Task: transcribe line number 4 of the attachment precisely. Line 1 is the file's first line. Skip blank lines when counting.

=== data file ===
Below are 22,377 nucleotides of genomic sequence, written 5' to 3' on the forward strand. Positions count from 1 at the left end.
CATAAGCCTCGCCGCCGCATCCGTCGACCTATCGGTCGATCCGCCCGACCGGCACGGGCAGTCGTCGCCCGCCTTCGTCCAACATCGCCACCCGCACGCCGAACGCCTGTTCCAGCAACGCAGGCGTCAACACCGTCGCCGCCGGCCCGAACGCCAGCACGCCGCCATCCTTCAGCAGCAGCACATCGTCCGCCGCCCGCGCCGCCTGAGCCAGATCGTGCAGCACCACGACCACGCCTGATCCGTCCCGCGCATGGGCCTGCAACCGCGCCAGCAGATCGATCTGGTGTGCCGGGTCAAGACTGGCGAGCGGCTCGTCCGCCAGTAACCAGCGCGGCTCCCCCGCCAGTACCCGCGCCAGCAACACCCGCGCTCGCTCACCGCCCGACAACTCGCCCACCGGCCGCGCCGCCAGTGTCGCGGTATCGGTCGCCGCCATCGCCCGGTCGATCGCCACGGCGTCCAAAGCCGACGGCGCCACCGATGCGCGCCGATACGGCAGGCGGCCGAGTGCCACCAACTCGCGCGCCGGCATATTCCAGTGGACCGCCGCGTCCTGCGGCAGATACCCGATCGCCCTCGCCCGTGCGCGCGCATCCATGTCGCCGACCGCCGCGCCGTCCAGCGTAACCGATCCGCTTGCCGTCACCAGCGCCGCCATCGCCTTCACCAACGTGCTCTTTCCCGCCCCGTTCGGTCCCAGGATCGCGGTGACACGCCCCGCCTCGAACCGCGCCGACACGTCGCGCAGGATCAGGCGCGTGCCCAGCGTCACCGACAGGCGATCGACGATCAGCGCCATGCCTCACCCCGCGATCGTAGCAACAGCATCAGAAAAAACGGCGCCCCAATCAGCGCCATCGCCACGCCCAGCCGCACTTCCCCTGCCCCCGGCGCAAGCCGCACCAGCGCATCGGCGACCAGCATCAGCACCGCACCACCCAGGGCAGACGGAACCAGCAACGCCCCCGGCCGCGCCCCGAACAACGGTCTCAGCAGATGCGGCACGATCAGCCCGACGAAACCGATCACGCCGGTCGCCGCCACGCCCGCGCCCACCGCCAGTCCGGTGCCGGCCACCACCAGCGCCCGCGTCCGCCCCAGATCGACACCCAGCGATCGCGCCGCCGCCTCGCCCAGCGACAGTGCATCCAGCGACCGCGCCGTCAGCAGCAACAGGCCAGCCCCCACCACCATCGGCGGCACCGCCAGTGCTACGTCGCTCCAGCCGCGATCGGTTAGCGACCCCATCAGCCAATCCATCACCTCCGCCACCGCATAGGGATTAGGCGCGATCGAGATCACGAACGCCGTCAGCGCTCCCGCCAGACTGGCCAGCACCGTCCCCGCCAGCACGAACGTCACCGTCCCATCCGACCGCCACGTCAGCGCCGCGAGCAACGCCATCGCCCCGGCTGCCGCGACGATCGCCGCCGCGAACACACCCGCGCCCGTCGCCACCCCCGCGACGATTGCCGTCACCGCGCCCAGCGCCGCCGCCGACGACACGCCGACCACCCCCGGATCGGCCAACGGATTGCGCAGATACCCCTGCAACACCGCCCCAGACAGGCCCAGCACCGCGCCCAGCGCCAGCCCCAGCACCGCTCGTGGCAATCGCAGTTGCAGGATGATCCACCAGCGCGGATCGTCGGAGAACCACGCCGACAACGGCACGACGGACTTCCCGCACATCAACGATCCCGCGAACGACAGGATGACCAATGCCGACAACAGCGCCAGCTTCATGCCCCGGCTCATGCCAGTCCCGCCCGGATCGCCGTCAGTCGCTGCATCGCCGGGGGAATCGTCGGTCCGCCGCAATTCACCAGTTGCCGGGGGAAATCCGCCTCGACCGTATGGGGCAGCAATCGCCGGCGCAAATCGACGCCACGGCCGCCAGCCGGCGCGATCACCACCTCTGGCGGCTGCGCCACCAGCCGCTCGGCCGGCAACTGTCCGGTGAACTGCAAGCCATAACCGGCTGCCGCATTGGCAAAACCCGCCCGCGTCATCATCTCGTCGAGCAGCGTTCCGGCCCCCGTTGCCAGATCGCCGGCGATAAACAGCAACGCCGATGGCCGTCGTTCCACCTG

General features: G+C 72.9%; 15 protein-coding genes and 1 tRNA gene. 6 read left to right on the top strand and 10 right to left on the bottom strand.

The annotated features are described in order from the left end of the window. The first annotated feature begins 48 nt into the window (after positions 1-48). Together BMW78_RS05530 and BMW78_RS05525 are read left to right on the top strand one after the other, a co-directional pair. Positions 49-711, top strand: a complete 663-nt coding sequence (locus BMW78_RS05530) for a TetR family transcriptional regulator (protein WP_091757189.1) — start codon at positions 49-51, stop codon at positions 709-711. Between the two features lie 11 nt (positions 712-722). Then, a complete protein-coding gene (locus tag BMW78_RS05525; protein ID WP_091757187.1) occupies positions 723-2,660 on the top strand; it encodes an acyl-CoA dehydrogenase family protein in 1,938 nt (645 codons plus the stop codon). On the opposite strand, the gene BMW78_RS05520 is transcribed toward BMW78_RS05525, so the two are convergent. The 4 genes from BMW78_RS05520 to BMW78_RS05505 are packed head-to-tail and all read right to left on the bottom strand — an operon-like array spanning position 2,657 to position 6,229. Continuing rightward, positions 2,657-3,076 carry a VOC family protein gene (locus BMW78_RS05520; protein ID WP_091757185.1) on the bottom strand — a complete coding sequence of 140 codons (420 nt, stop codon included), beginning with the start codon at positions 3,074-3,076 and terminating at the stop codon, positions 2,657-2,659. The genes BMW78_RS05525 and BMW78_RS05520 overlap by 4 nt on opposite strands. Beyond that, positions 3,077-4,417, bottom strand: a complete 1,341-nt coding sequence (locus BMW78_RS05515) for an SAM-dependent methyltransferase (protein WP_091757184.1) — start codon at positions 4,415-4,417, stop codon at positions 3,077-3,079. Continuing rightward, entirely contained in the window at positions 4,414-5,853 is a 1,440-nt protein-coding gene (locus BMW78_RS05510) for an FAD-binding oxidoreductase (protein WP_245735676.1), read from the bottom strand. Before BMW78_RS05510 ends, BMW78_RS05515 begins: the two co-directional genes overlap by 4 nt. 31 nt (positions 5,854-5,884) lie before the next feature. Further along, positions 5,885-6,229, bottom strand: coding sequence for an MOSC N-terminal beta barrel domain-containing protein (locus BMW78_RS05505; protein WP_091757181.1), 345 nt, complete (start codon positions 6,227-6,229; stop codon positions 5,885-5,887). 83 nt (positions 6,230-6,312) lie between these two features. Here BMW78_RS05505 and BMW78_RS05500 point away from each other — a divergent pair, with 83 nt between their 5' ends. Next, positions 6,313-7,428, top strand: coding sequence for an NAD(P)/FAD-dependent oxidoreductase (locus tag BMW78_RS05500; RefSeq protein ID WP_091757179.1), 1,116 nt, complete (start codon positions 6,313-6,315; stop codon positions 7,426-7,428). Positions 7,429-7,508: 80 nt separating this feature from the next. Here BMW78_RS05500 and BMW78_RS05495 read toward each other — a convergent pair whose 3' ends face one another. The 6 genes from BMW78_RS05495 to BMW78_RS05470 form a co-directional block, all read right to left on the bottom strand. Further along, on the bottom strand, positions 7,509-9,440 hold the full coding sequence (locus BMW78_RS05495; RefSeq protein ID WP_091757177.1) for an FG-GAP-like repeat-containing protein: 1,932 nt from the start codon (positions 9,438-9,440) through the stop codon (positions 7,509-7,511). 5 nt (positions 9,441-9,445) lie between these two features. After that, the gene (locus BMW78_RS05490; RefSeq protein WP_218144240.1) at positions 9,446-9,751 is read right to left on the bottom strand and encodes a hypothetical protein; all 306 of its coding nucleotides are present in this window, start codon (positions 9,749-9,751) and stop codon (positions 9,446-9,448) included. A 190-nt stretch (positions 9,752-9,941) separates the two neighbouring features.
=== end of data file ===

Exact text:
The annotated features are described in order from the left end of the window. The first annotated feature begins 48 nt into the window (after positions 1-48). Together BMW78_RS05530 and BMW78_RS05525 are read left to right on the top strand one after the other, a co-directional pair. Positions 49-711, top strand: a complete 663-nt coding sequence (locus BMW78_RS05530) for a TetR family transcriptional regulator (protein WP_091757189.1) — start codon at positions 49-51, stop codon at positions 709-711. Between the two features lie 11 nt (positions 712-722). Then, a complete protein-coding gene (locus tag BMW78_RS05525; protein ID WP_091757187.1) occupies positions 723-2,660 on the top strand; it encodes an acyl-CoA dehydrogenase family protein in 1,938 nt (645 codons plus the stop codon). On the opposite strand, the gene BMW78_RS05520 is transcribed toward BMW78_RS05525, so the two are convergent. The 4 genes from BMW78_RS05520 to BMW78_RS05505 are packed head-to-tail and all read right to left on the bottom strand — an operon-like array spanning position 2,657 to position 6,229. Continuing rightward, positions 2,657-3,076 carry a VOC family protein gene (locus BMW78_RS05520; protein ID WP_091757185.1) on the bottom strand — a complete coding sequence of 140 codons (420 nt, stop codon included), beginning with the start codon at positions 3,074-3,076 and terminating at the stop codon, positions 2,657-2,659. The genes BMW78_RS05525 and BMW78_RS05520 overlap by 4 nt on opposite strands. Beyond that, positions 3,077-4,417, bottom strand: a complete 1,341-nt coding sequence (locus BMW78_RS05515) for an SAM-dependent methyltransferase (protein WP_091757184.1) — start codon at positions 4,415-4,417, stop codon at positions 3,077-3,079. Continuing rightward, entirely contained in the window at positions 4,414-5,853 is a 1,440-nt protein-coding gene (locus BMW78_RS05510) for an FAD-binding oxidoreductase (protein WP_245735676.1), read from the bottom strand. Before BMW78_RS05510 ends, BMW78_RS05515 begins: the two co-directional genes overlap by 4 nt. 31 nt (positions 5,854-5,884) lie before the next feature. Further along, positions 5,885-6,229, bottom strand: coding sequence for an MOSC N-terminal beta barrel domain-containing protein (locus BMW78_RS05505; protein WP_091757181.1), 345 nt, complete (start codon positions 6,227-6,229; stop codon positions 5,885-5,887). 83 nt (positions 6,230-6,312) lie between these two features. Here BMW78_RS05505 and BMW78_RS05500 point away from each other — a divergent pair, with 83 nt between their 5' ends. Next, positions 6,313-7,428, top strand: coding sequence for an NAD(P)/FAD-dependent oxidoreductase (locus tag BMW78_RS05500; RefSeq protein ID WP_091757179.1), 1,116 nt, complete (start codon positions 6,313-6,315; stop codon positions 7,426-7,428). Positions 7,429-7,508: 80 nt separating this feature from the next. Here BMW78_RS05500 and BMW78_RS05495 read toward each other — a convergent pair whose 3' ends face one another. The 6 genes from BMW78_RS05495 to BMW78_RS05470 form a co-directional block, all read right to left on the bottom strand. Further along, on the bottom strand, positions 7,509-9,440 hold the full coding sequence (locus BMW78_RS05495; RefSeq protein ID WP_091757177.1) for an FG-GAP-like repeat-containing protein: 1,932 nt from the start codon (positions 9,438-9,440) through the stop codon (positions 7,509-7,511). 5 nt (positions 9,441-9,445) lie between these two features. After that, the gene (locus BMW78_RS05490; RefSeq protein WP_218144240.1) at positions 9,446-9,751 is read right to left on the bottom strand and encodes a hypothetical protein; all 306 of its coding nucleotides are present in this window, start codon (positions 9,749-9,751) and stop codon (positions 9,446-9,448) included. A 190-nt stretch (positions 9,752-9,941) separates the two neighbouring features.